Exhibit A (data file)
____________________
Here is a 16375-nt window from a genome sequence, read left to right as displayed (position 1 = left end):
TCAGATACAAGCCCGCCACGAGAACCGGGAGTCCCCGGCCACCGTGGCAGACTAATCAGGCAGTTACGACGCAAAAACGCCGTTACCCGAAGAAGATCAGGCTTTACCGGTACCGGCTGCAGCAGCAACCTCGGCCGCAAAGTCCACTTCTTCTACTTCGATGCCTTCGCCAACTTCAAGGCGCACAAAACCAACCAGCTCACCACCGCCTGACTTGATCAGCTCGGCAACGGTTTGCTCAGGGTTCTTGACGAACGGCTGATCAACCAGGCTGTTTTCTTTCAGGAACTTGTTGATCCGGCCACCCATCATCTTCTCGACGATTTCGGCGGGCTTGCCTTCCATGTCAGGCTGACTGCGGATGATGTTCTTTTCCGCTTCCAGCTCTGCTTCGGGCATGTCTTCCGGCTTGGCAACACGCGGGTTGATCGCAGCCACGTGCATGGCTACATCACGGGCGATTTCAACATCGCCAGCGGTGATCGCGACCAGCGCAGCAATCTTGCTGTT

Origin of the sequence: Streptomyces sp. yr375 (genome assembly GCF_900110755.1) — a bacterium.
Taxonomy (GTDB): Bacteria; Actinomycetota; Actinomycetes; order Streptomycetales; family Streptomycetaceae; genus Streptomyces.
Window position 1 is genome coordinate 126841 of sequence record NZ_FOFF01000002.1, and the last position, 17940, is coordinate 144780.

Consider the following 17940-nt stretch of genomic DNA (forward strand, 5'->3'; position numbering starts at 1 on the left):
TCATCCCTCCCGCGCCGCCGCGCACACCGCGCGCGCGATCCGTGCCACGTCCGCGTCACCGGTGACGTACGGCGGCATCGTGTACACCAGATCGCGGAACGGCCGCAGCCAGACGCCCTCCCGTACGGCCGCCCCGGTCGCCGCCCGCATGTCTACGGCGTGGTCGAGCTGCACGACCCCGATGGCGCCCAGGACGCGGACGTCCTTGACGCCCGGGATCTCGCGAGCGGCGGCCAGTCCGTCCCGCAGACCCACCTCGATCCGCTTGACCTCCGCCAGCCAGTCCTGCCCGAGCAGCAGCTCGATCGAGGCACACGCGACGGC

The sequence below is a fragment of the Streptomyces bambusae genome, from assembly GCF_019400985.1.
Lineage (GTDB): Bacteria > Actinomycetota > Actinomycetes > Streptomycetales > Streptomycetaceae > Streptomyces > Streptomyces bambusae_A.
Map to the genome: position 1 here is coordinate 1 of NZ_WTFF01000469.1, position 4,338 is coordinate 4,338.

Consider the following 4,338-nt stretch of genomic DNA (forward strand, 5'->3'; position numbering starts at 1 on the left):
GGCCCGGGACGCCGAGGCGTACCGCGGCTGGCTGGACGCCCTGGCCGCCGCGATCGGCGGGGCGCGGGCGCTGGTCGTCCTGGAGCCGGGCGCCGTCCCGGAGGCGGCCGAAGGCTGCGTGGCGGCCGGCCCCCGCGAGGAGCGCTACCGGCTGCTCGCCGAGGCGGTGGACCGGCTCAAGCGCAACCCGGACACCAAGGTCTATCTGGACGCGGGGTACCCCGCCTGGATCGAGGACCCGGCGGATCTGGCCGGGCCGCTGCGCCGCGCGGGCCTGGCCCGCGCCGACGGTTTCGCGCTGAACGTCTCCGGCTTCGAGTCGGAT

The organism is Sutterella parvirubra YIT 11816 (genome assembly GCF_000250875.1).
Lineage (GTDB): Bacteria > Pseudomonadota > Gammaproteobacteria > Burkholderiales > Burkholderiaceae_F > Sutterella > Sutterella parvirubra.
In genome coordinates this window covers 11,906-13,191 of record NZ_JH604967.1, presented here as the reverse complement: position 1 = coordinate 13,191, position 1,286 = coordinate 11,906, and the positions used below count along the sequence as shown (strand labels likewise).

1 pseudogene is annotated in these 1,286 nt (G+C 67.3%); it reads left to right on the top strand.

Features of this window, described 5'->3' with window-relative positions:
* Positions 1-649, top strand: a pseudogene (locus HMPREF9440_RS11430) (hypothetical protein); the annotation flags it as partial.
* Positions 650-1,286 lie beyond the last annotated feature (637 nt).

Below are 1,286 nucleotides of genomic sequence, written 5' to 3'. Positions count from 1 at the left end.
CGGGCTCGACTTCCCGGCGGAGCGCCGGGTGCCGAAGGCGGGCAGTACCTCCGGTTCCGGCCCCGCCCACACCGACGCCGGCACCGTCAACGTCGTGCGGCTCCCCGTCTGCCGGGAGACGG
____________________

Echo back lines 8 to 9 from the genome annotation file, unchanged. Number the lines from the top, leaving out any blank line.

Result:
The sequence below is a fragment of the Streptomyces bambusae genome, from assembly GCF_019400985.1.
Lineage (GTDB): Bacteria > Actinomycetota > Actinomycetes > Streptomycetales > Streptomycetaceae > Streptomyces > Streptomyces bambusae_A.